Category Archives: Archbishop Lefebvre

Tradition condemns them

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The following  is taken from The Mass of All Time by Archbishop Marcel Lefebvre.  Let this speak for itself, that the innovations & “reforms” are against the will of God & detrimental to the Catholic Church.

A new rite already condemned by several Popes and Councils

It is a conception more Protestant than Catholic which expresses everything which has been unduly exalted and everything which has been diminished.

Contrary to the teachings of the 22nd session of the Council of Trent, contrary to the encyclical Mediator Dei of Pius XII, the role of the faithful in the participation of the Mass has been exaggerated, and the role of the priest has been belittled to that of a mere president.

It has exaggerated the place given to the liturgy of the Word and lessened the place given to the propitiatory Sacrifice. It has exalted the communal meal and secularized it, at the expense of respect for and faith in the Real Presence effected by transubstantiation.

In suppressing the sacred language, it has pluralized the rites ad infinitum, profaning them by incorporating worldly or pagan elements, and it has spread false translations at the expense of the true faith and genuine piety of the faithful.

And yet the Councils of Florence and Trent had both declared anathemas against all of these changes, while affirming that our Mass in its Canon dated back to Apostolic times.

The popes St. Pius V and Clement VIII insisted on the necessity of avoiding changes and transformation and of preserving perpetually this Roman Rite hallowed by Tradition.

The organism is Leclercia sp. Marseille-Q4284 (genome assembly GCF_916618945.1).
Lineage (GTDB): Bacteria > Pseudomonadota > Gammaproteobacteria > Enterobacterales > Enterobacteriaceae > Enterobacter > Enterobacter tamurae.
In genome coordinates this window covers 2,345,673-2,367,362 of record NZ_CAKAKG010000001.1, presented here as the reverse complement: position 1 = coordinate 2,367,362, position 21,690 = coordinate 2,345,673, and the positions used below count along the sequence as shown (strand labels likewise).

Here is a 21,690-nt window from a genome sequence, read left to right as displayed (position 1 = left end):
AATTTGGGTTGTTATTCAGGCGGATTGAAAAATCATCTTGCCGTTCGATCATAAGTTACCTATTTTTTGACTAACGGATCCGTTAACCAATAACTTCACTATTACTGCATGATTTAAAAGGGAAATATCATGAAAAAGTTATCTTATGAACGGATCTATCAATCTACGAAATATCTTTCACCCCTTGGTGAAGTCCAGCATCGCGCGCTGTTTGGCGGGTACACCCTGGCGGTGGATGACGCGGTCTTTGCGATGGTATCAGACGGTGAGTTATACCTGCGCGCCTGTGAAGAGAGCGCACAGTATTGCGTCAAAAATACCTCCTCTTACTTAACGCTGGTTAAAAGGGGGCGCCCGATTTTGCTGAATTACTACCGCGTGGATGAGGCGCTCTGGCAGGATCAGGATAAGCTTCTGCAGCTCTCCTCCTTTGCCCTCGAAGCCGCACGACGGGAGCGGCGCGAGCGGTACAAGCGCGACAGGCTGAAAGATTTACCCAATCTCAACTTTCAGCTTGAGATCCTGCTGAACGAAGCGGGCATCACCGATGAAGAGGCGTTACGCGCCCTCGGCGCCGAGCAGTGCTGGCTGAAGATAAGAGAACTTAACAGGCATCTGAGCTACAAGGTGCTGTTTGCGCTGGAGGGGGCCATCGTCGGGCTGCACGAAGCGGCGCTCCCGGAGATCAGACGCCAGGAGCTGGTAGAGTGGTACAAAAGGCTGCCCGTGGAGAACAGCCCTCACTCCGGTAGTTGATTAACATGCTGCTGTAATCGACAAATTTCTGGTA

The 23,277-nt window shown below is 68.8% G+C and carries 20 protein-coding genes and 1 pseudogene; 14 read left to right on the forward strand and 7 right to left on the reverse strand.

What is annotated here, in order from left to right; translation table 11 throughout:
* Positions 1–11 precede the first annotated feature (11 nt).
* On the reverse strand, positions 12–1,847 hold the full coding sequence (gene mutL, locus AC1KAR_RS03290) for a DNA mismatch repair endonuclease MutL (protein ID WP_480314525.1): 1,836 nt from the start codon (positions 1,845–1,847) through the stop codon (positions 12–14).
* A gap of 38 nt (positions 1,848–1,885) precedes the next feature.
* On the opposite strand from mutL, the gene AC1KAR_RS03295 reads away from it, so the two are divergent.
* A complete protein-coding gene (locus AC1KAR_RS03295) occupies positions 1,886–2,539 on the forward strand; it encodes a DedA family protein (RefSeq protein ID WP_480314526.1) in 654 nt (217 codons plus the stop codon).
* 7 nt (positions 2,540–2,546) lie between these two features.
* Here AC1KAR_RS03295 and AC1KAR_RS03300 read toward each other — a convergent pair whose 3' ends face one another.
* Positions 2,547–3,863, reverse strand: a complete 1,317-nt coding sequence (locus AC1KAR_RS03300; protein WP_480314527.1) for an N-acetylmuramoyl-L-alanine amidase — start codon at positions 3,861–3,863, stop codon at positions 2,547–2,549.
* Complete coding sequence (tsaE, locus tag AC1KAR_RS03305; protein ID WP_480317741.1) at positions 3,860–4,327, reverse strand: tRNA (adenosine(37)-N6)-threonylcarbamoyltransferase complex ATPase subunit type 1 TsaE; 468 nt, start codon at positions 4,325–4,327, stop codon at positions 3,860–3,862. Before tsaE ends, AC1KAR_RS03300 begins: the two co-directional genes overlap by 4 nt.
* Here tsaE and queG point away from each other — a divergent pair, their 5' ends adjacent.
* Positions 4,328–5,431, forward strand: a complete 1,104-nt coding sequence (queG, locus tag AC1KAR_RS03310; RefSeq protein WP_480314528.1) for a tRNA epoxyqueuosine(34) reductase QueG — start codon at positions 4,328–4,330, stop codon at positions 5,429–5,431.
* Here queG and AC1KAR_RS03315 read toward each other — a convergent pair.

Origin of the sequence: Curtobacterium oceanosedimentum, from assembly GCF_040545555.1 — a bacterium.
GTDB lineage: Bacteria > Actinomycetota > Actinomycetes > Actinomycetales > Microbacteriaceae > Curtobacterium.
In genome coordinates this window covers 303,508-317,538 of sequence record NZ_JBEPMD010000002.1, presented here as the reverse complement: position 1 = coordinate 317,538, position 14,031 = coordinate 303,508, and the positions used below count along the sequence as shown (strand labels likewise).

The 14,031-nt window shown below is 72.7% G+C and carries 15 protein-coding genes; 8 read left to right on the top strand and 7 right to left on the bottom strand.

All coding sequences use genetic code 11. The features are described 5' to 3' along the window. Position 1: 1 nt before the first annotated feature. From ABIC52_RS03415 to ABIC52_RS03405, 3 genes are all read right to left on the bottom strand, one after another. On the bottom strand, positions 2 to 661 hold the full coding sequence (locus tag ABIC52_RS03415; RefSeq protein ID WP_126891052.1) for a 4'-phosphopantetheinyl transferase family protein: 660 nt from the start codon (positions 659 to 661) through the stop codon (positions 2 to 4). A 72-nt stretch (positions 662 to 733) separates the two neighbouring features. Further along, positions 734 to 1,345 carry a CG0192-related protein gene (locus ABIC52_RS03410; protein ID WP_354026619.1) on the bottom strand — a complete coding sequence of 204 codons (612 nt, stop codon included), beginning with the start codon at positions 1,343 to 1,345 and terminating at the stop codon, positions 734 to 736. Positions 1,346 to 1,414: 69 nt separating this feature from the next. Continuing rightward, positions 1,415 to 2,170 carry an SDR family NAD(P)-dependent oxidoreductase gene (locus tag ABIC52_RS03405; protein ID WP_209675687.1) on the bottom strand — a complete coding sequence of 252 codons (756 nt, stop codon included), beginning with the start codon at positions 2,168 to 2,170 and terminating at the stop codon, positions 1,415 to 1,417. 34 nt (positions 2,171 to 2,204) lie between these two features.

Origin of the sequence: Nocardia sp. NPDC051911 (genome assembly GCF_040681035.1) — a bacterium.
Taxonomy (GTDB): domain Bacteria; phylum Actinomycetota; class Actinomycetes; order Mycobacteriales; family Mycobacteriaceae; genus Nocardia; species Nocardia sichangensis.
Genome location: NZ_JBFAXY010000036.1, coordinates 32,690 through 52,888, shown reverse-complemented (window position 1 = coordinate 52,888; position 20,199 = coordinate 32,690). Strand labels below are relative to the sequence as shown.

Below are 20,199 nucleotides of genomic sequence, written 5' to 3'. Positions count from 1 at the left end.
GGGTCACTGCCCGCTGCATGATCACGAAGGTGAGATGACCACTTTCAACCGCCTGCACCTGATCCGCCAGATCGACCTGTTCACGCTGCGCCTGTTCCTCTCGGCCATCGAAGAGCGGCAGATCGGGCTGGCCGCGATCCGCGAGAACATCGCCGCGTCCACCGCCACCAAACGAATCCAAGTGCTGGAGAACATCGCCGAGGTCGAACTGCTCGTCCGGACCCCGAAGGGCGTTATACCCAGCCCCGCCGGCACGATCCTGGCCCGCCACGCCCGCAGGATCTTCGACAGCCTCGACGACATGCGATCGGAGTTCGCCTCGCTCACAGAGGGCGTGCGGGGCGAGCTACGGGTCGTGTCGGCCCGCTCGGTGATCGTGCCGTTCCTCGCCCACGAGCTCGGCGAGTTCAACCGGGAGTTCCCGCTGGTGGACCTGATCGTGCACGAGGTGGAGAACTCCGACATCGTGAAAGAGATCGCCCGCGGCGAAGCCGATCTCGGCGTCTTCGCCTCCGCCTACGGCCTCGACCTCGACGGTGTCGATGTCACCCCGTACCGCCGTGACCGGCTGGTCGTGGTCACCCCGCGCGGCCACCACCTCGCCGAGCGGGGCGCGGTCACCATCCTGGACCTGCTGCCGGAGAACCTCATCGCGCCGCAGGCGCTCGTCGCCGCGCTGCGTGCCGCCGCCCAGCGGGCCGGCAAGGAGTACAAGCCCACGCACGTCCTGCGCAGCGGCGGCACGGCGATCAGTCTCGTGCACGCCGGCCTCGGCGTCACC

The desacralization of the Mass and its secularization lead to the laicization of the priesthood, in the Protestant manner.

How can this reform of the Mass be reconciled with the canons of the Council of Trent and the condemnations in the Bull Auctorem Fidei of Pius VI?

3. “It is Tradition which condemns them, not me”

I do not set myself up as a judge; I am nothing, I am merely an echo of a Magisterium which is clear, which is evident, which is in all of the books, the papal encyclicals, council documents, basically in all of the theological books prior to the Council. What is being said now does not at all conform with the Magisterium which has been professed for two thousand years. Therefore it is the Tradition of the Church, her Magisterium which condemns them. Not me

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1976 meeting between Pope Paul VI & Archbishop Lefebvre

The following is a never before released transcript of the conversation between Archbishop Lefebvre & Pope Paul VI on September 11, 1976, when the Archbishop boldly defended his stance, despite the strawmen & falsehood set up by the Pope. A highly recommended read.

https://fsspx.news/en/content/38774

The Introductory Indictment of Paul VI